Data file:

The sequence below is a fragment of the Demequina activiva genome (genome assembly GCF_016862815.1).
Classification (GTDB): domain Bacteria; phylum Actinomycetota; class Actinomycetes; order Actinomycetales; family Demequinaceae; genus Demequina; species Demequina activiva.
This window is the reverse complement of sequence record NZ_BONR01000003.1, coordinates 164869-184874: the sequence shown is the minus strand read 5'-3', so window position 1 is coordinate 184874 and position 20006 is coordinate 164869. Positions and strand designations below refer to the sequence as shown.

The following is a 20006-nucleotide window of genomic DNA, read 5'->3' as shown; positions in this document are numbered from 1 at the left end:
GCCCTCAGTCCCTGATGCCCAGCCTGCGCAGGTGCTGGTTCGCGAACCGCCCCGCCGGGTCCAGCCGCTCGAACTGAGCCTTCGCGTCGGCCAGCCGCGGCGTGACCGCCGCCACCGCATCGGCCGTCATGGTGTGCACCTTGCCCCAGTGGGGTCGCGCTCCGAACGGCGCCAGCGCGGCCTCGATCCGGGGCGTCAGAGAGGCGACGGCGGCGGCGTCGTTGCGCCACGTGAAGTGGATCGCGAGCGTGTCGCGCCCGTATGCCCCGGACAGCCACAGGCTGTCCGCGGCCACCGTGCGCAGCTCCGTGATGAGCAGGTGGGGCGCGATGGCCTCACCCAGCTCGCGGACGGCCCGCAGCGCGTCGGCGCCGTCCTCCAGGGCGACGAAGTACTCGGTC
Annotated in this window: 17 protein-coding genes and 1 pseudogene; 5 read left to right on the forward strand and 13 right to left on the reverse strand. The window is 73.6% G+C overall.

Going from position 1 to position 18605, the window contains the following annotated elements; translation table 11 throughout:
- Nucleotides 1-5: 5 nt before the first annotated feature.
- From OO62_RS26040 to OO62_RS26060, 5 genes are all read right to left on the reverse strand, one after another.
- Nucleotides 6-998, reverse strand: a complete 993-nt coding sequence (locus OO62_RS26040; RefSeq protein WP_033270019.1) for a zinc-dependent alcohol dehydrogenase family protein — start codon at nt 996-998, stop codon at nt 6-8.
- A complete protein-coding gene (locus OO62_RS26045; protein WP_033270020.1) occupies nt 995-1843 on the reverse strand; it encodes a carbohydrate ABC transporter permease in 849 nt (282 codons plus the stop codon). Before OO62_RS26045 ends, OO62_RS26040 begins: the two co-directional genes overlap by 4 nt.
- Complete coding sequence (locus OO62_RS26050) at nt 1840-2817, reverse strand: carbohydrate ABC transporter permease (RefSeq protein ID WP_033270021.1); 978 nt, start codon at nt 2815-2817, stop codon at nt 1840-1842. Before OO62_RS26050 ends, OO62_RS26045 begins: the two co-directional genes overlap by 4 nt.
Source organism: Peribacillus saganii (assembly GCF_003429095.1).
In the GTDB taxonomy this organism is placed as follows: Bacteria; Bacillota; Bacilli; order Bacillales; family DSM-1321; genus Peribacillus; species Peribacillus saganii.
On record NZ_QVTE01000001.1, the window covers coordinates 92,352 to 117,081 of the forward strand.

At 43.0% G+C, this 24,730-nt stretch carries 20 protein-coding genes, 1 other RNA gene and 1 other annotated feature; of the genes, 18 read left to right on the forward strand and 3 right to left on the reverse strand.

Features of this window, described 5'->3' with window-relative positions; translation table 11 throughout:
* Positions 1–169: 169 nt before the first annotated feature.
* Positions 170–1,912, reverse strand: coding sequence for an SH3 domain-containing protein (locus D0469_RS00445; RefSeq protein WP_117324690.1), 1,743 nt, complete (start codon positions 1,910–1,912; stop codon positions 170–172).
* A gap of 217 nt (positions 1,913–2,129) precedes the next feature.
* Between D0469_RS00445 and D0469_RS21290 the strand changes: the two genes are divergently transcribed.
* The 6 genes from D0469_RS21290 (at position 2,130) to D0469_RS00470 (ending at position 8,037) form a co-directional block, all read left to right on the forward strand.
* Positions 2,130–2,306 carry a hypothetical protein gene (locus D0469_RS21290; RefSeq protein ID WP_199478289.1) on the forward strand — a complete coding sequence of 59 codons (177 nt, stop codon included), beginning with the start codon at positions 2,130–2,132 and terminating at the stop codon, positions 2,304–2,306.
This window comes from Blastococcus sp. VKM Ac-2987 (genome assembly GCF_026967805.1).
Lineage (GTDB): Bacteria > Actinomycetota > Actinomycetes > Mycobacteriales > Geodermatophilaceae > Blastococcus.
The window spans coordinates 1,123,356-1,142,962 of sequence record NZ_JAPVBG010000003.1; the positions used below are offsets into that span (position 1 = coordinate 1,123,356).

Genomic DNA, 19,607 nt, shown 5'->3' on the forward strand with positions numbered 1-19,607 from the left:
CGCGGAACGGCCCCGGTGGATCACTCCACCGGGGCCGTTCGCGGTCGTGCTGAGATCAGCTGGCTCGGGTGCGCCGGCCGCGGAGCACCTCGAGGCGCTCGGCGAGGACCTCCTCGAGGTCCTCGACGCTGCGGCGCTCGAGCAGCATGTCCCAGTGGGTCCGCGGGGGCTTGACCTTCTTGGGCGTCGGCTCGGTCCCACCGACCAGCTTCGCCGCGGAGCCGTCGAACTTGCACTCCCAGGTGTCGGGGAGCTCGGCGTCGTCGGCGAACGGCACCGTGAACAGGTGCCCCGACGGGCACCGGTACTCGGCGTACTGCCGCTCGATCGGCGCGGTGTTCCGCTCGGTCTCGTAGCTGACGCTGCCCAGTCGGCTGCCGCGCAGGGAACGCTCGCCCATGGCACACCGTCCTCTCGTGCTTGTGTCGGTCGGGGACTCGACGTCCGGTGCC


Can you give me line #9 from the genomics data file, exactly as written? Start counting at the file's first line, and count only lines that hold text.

- From OO62_RS26040 to OO62_RS26060, 5 genes are all read right to left on the reverse strand, one after another.